Written by: Courtney Rose Brown
Directed by: Shauwn Keil
BATS Theatre, 28th May 2019
Reviewed by: Annabella Gamboni
Running Late is the story of one remote, rural, decrepit bus stop, and six of the unlucky people that come across it.
We first come across the bus stop via Jamie (Emma Katene), a schoolgirl who’s been dropped off there indefinitely. She’s pissed off, and the only sustenance she has is half a bottle of scrumpy and a ratty cigarette (but she doesn’t have a light). Over the course of three days, she meets Lucy, or Ruihi (Kelsey Robson), a big-city Māori; the kinda-familiar Charlie (Shay Tanirau); wasted white boy Nick (Jackson Herman); and squabbling BFFs and maybe-lovers Sam (Courtney Rose Brown) and Jules (Harriet Hughes).
One of the best parts of the show is undoubtedly the set, designed by Anne-Lisa Noordover. It is perfectly detailed, down to the brown harakeke leaves and empty bottle brushed under the bus stop seat.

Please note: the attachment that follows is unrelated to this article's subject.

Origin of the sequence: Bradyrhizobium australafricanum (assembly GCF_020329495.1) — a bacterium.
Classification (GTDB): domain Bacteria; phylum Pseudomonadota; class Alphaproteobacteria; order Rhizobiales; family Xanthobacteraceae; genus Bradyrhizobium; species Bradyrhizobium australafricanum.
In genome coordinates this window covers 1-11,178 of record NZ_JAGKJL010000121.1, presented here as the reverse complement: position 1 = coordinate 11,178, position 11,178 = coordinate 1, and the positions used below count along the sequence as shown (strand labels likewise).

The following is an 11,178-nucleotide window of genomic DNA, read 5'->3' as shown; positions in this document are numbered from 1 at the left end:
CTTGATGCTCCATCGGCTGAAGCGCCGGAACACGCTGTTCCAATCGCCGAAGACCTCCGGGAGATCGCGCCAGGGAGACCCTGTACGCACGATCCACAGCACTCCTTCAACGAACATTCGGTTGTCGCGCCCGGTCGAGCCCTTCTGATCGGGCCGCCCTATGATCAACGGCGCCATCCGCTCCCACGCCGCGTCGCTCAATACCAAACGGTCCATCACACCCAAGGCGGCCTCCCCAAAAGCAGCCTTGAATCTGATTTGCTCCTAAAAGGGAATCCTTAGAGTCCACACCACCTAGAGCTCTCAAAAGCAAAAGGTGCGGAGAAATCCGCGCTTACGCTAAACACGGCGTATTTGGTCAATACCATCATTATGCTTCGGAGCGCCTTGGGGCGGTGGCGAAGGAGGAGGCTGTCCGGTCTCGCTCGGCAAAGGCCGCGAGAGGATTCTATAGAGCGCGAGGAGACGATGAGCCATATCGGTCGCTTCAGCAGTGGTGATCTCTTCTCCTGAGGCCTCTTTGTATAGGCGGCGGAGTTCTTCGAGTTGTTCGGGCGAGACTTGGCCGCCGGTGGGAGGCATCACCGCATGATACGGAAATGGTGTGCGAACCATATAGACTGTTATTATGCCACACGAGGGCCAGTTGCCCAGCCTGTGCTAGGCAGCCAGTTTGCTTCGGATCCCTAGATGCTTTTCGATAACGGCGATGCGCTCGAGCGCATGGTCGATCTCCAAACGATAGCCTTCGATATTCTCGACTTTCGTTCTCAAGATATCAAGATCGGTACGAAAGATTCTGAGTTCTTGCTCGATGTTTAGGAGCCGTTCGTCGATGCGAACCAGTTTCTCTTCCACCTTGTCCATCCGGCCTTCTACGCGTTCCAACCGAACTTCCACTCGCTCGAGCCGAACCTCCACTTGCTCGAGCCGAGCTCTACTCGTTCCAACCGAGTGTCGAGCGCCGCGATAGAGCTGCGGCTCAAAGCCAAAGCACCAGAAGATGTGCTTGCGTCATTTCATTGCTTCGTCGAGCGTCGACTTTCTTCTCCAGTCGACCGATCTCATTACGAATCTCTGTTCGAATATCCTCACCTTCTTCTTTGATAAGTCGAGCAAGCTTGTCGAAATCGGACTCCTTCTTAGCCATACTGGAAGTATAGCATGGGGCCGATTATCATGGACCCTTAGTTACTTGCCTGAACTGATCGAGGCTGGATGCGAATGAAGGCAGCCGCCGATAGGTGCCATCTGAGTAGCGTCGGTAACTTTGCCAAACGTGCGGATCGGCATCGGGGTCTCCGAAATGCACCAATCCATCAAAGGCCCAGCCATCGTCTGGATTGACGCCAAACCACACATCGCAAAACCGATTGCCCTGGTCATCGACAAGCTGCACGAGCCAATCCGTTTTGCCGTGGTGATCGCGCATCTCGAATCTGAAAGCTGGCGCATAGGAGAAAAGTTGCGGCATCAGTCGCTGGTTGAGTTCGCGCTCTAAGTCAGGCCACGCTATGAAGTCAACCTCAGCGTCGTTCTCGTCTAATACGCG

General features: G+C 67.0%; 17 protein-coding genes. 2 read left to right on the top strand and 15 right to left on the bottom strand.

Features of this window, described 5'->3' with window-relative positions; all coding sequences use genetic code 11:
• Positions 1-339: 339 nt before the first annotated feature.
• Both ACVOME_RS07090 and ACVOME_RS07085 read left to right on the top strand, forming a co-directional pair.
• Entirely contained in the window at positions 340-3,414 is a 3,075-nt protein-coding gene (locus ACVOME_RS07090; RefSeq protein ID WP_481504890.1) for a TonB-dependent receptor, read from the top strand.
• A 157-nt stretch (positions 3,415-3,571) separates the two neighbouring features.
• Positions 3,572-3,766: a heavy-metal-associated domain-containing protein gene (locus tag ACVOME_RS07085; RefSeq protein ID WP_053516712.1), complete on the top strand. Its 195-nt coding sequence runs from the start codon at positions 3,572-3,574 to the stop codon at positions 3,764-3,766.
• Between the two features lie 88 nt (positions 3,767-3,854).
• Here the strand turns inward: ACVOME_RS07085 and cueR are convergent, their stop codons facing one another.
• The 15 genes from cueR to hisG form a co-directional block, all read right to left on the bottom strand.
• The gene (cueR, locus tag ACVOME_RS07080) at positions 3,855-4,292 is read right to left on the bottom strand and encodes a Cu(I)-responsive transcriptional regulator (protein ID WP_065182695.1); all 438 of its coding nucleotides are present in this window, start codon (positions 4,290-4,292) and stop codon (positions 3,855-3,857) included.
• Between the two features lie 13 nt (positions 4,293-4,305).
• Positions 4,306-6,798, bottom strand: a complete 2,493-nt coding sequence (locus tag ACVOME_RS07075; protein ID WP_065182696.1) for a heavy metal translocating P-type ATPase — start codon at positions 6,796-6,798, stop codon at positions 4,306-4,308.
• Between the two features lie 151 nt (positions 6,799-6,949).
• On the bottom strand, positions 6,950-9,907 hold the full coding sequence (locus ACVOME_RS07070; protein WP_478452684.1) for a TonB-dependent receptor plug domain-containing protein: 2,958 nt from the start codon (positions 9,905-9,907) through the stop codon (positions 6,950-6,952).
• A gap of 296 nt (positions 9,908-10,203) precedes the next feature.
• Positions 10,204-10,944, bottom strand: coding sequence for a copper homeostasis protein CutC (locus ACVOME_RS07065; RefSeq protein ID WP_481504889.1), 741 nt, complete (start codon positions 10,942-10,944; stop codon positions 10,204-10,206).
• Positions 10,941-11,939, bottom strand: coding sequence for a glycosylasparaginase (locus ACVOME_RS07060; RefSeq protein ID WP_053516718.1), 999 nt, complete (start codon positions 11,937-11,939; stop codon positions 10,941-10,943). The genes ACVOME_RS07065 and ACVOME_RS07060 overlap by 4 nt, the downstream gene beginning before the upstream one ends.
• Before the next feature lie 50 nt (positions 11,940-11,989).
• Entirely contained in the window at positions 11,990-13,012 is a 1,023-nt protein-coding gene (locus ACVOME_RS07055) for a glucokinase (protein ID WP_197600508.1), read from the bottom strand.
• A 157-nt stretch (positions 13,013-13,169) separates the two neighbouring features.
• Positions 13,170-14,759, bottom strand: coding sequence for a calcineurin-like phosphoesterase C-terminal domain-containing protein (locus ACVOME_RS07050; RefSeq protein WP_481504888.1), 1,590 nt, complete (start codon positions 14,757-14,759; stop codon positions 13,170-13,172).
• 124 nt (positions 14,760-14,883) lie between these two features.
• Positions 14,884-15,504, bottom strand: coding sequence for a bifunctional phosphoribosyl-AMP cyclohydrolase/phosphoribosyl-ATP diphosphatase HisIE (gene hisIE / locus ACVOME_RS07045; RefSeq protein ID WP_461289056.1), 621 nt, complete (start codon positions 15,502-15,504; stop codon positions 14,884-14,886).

The scenes, connected piecemeal by Jamie, the setting, and a nearby wedding, are for the most part strong. A stand-out is the first sequence with Charlie, when Jamie realises he’s an old friend of hers that has come out as a trans man. The dialogue, peppered with Kiwi-isms, is awkward, funny, and sweet.
Other scenes don’t quite land as nicely. The opening scene between Jamie and Lucy/Ruihi, for example, never quite settles. It struggles to make the connection between the pair feel genuine, partly because we just don’t know them very well yet.
It’s unfortunately the weaker moments of Running Late that make me question its cohesion. As a slice-of-life piece, it does have a lot of valuable insights into modern-day Aotearoa. It’s just that, at times, the bus stop device doesn’t quite work. The realism of the dialogue pushes against its framing; we have to suspend our disbelief a little too far, too often.
Running Late is an exciting example of theatre inspired by everyday New Zealanders. Toi Ngākau Productions, the talented team behind the show, is a company to watch.